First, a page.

When training half pass, remind yourself of the fact that the steeper you cross the diagonal, the more the horse’s legs will cross and the more balance will be required. That implies that when you begin teaching the half pass, you approach the diagonal in a flat angle, riding more forward than sideways and with a comparatively small degree of bend to keep the rhythm and forward motion.
To prepare for a half pass you can ride a 10-meter volte in the direction of travel. Keep the bend at the end of the volte and ask for the half pass by turning the horse’s shoulders in the direction of travel and using your outside leg.
A very useful exercise to school the horse to bend around your inside leg is to ride a sequence alternating a few steps of trot half passes with a few steps of shoulder-in and so on, as shown in the above diagram. This exercise can also be useful if a horse falls onto his forehand instead of lifting his shoulders.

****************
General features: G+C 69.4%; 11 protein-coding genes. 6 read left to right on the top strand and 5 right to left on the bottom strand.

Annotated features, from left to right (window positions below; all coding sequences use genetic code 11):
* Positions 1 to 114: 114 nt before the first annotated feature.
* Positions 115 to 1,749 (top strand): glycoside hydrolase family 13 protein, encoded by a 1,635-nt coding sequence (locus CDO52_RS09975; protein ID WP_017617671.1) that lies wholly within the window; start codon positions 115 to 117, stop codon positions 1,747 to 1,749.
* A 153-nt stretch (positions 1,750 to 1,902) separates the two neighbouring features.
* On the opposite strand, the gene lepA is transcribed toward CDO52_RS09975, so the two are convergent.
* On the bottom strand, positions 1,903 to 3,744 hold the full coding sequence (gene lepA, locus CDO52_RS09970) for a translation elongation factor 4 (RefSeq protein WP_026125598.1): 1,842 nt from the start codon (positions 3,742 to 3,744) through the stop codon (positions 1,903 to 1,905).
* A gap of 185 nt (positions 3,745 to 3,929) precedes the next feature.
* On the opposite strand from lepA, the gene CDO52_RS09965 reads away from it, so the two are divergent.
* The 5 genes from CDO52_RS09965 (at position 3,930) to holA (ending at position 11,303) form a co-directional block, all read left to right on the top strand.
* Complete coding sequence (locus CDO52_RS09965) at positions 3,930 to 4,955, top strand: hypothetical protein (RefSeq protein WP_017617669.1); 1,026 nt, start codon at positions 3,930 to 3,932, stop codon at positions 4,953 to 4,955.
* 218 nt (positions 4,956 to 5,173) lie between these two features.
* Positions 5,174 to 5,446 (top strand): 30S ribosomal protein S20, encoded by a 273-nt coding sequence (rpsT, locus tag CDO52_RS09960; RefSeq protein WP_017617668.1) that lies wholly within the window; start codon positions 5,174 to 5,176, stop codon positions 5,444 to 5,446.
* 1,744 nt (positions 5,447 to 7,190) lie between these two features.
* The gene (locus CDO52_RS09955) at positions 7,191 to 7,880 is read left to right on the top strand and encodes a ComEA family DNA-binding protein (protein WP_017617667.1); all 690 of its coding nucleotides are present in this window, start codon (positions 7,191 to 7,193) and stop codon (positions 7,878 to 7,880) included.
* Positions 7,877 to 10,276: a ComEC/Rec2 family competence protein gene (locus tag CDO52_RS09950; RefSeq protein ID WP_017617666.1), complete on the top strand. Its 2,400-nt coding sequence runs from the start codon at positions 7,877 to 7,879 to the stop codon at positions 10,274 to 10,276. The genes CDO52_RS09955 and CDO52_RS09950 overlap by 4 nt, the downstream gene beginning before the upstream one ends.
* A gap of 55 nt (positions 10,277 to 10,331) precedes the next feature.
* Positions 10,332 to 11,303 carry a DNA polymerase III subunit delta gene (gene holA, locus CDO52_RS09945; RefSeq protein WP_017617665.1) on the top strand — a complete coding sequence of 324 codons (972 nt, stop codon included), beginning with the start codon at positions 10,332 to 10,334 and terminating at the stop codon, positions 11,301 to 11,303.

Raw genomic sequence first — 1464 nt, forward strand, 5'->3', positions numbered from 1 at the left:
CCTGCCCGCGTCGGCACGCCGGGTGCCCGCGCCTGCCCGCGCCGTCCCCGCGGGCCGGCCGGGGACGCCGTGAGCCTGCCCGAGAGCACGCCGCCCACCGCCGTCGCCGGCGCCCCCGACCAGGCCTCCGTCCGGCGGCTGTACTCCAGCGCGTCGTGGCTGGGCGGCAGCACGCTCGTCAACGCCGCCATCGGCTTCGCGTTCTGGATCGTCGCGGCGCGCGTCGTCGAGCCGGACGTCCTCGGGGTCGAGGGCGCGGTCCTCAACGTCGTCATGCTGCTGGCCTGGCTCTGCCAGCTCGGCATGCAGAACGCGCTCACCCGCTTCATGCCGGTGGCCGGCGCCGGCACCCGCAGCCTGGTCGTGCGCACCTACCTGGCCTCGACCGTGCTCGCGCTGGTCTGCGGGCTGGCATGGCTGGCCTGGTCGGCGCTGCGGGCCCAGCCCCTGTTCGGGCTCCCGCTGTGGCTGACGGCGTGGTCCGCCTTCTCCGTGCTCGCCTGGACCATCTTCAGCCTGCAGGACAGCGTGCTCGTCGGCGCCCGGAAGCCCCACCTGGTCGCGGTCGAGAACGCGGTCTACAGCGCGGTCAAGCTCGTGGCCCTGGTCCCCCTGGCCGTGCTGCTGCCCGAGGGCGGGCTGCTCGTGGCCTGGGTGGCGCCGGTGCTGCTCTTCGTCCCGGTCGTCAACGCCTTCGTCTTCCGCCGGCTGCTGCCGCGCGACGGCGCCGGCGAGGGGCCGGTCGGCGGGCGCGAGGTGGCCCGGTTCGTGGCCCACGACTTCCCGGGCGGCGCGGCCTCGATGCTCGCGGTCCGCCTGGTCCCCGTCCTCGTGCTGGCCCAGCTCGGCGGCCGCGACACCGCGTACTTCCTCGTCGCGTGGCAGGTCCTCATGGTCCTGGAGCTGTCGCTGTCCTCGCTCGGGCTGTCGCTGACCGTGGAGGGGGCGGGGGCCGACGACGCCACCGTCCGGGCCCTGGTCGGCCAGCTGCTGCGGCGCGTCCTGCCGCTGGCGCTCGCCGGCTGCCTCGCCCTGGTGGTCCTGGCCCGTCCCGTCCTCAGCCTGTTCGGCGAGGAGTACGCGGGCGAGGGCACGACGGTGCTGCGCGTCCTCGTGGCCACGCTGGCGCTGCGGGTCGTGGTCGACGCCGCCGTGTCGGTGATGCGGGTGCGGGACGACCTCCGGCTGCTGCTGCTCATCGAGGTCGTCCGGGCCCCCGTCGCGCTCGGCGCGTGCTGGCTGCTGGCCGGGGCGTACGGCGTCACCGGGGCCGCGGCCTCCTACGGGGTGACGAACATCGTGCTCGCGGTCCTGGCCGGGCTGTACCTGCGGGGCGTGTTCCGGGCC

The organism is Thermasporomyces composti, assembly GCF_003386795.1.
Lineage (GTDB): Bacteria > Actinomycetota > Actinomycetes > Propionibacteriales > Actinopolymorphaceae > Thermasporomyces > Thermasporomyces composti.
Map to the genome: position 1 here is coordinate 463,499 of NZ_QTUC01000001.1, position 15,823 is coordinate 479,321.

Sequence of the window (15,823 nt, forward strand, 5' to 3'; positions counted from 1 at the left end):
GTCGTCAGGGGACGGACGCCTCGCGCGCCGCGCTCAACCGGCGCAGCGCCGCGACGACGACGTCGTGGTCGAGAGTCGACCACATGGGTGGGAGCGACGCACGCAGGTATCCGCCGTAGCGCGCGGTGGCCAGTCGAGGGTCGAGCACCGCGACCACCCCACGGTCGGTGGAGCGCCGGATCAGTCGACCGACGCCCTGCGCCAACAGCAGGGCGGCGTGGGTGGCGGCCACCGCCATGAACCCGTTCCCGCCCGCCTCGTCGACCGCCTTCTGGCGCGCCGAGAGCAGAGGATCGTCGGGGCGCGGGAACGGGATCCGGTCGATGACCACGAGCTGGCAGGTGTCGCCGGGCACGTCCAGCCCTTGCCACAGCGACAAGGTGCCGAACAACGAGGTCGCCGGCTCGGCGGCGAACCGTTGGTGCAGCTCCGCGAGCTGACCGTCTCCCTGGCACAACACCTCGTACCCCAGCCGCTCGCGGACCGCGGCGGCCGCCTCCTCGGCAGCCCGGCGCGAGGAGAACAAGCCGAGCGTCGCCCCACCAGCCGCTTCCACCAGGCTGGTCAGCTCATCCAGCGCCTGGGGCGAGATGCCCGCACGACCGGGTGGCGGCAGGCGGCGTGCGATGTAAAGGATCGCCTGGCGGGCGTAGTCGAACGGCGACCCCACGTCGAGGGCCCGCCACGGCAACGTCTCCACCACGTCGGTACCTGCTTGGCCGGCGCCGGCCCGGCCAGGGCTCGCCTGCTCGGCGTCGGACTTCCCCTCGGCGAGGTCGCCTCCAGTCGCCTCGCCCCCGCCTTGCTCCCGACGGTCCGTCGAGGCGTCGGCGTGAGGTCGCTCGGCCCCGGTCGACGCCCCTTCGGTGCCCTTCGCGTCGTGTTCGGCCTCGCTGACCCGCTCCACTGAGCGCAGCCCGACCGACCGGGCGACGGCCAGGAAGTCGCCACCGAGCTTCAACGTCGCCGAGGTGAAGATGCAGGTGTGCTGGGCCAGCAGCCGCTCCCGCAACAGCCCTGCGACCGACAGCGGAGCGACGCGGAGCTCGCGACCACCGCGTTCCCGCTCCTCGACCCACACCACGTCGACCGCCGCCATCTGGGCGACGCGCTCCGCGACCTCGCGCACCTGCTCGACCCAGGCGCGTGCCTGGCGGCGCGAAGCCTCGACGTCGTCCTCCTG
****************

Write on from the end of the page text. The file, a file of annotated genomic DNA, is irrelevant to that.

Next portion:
One of the biggest problems in half pass in any gait is caused by the rider who sits against the direction in which the horse travels. In that position, a rider is unable to give the correct aids. If you sit to the outside, the inside leg isn’t in the right position to initiate the bending. As a result, the rider pulls the head and neck to the inside and no bending through the horse’s body happens. Thus, as a direct result, the horse will lack balance, impulsion and cadence. To solve the problem, the rider must have her own head slightly in the direction in which the horse moves and take care that her shoulders are in unity with those of her horse.
The Importance of Seat and Position
A correct seat and position are of great importance for all movements, but incorrect position has an extra negative effect on the horse’s balance in the lateral movements. If something goes wrong, the first thing to check is one’s seat and position because they determine the way aids are applied.
Sitting against the direction in which the horse travels almost always causes serious consequences, most of which result in the horse’s balance being negatively affected. The weight aid in lateral movements has to be absolutely correct, with the rider’s shoulders in line with the horse’s and the rider slightly shifting her weight to the direction of the movement.